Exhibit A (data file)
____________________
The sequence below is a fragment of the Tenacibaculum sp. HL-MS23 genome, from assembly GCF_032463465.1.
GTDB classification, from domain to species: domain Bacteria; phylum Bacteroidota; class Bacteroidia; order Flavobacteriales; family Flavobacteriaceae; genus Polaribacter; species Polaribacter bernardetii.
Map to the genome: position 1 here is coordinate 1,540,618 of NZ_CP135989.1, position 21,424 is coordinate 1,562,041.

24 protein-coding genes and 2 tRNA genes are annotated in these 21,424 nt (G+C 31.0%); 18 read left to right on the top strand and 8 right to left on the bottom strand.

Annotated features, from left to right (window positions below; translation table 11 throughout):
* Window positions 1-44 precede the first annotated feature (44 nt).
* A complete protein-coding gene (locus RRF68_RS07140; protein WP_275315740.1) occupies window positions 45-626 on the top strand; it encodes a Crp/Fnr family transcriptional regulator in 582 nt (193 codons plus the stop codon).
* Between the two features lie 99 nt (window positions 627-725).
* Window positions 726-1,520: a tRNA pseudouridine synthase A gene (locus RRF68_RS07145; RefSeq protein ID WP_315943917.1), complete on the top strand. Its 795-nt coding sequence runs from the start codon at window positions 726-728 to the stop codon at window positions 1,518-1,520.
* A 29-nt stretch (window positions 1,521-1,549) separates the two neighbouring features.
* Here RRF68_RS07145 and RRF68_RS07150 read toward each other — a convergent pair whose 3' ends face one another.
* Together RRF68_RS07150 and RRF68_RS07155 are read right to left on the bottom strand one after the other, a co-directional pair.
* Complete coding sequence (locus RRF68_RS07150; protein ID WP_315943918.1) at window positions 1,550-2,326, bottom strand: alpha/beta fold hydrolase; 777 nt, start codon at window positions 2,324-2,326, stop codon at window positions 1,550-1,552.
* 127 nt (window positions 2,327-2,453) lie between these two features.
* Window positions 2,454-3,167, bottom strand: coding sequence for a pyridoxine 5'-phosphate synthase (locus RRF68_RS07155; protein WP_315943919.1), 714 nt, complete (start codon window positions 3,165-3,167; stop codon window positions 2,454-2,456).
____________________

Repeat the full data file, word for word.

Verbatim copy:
The sequence below is a fragment of the Tenacibaculum sp. HL-MS23 genome, from assembly GCF_032463465.1.
GTDB classification, from domain to species: domain Bacteria; phylum Bacteroidota; class Bacteroidia; order Flavobacteriales; family Flavobacteriaceae; genus Polaribacter; species Polaribacter bernardetii.
Map to the genome: position 1 here is coordinate 1,540,618 of NZ_CP135989.1, position 21,424 is coordinate 1,562,041.

24 protein-coding genes and 2 tRNA genes are annotated in these 21,424 nt (G+C 31.0%); 18 read left to right on the top strand and 8 right to left on the bottom strand.

Annotated features, from left to right (window positions below; translation table 11 throughout):
* Window positions 1-44 precede the first annotated feature (44 nt).
* A complete protein-coding gene (locus RRF68_RS07140; protein WP_275315740.1) occupies window positions 45-626 on the top strand; it encodes a Crp/Fnr family transcriptional regulator in 582 nt (193 codons plus the stop codon).
* Between the two features lie 99 nt (window positions 627-725).
* Window positions 726-1,520: a tRNA pseudouridine synthase A gene (locus RRF68_RS07145; RefSeq protein ID WP_315943917.1), complete on the top strand. Its 795-nt coding sequence runs from the start codon at window positions 726-728 to the stop codon at window positions 1,518-1,520.
* A 29-nt stretch (window positions 1,521-1,549) separates the two neighbouring features.
* Here RRF68_RS07145 and RRF68_RS07150 read toward each other — a convergent pair whose 3' ends face one another.
* Together RRF68_RS07150 and RRF68_RS07155 are read right to left on the bottom strand one after the other, a co-directional pair.
* Complete coding sequence (locus RRF68_RS07150; protein ID WP_315943918.1) at window positions 1,550-2,326, bottom strand: alpha/beta fold hydrolase; 777 nt, start codon at window positions 2,324-2,326, stop codon at window positions 1,550-1,552.
* 127 nt (window positions 2,327-2,453) lie between these two features.
* Window positions 2,454-3,167, bottom strand: coding sequence for a pyridoxine 5'-phosphate synthase (locus RRF68_RS07155; protein WP_315943919.1), 714 nt, complete (start codon window positions 3,165-3,167; stop codon window positions 2,454-2,456).